An interesting volume has come my way on the quotations in Eusebius. It is Sabrina Inowlocki, Eusebius and the Jewish Authors: His citation technique in an apologetic context, Brill, 2006. This, remarkably, was a PhD thesis in French.
The study is interesting enough that I should like to read the paper volume. I have a PDF but reading more than a bit on screen is impossible. But sadly the price at $150 renders that impossible. However the PDF is indexed, and as a result I keep finding good things.
Chapter 2 is about the way that ancient authors quoted sources. In chapter 2E, Faithfulness to the Text Cited, we find the following statements:
The changes brought by an author to the cited passage vary substantially. They generally consist in the omission or addition of words, in grammatical changes, in the combination of citations, and in the modification of the primary meaning of the quotation. These changes may be deliberate, which means that they are made by the citing author specifically in order to appropriate the content of the citation.52 They may also be accidental. If deliberate, the changes result from the author’s wish to adjust the citation to his own purposes, to ‘modernize’ the stylistic expression of a more ancient writer, or to adapt the grammar of the cited text to that of the citing text. It may be noted that deliberate changes do not always stem from the citing author’s eagerness to tamper with the primary meaning of a passage, as modern scholars often suspect and harshly condemn.
A passage from Porphyry, cited in the Praeparatio, is particularly revealing. It shows the methodology applied to the cited text, even by an author who was eager to preserve the primary meaning of that cited text:
(I omit the Greek, since I can’t paste it and don’t have time to retype it tonight)
To such you will impart information without any reserve. For I myself call the gods to witness, that I have neither added, nor taken away from the meaning of the responses, except where I have corrected an erroneous phrase, or made a change for greater clearness, or completed the metre where defective, or struck out anything that did not conduce to the purpose; so that I have preserved the sense of what was spoken untouched, guarding against the impiety of such changes, rather than against the avenging justice that follows from the sacrilege.(53)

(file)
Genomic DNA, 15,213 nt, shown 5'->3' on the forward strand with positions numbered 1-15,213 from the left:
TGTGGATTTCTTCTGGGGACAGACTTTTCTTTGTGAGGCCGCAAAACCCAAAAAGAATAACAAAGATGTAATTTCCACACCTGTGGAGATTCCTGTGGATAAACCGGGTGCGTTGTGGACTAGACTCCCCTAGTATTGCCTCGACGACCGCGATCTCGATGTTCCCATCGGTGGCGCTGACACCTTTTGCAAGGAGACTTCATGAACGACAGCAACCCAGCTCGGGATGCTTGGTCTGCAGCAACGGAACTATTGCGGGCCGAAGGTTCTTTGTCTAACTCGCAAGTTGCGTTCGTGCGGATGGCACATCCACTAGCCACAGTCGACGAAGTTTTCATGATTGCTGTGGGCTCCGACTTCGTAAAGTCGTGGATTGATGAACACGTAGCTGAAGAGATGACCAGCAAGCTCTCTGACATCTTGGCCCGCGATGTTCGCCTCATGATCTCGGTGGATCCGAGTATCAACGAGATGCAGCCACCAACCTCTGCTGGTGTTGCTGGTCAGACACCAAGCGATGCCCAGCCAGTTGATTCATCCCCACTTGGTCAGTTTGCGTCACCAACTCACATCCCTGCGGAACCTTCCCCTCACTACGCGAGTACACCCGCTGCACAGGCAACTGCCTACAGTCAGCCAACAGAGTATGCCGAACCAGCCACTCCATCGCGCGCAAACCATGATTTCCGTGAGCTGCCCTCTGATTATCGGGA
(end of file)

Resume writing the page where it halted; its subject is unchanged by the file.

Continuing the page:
53. De philosophia ex oraculis I, p.109-110 (Wolff) = PE IV. 7. 1.
The sense, in other words, is what Porphyry transmits, not the exact words before him. This is perhaps easier to understand if we remember that the copies before him were manuscripts, and so could easily contain corruptions.
Inowlocki goes on to say:
This passage emphasizes the prominence of the meaning of the text over its phrasing: The nous is clearly opposed to the lexis.54 Porphyry claims not to have tampered with the noemata of the oracles but he does not claim that he has not changed the terms and expressions of the cited text.55 Yet it should be noted that the respect shown to the meaning of the oracles is due to their sacredness. Similar attitudes are also found among Jewish and Christian authors regarding the modification of the Scriptures. Such changes are even more harshly condemned in the Jewish and Christian traditions.56 This was not the case with secular texts, as can be seen from Porphyry’s use of citations in his De abstinentia.57 Porphyry was especially gifted in manipulating texts, although the concept of manipulation hardly applies to antiquity. At any rate, the neo-platonic philosopher was not the only one to do so. Plutarch, who is well known for his extensive use of quotations, does not hesitate to transform the passages he cites by omitting, adding or modifying terms or expressions occurring in the quotation. Not even Plato was spared by him.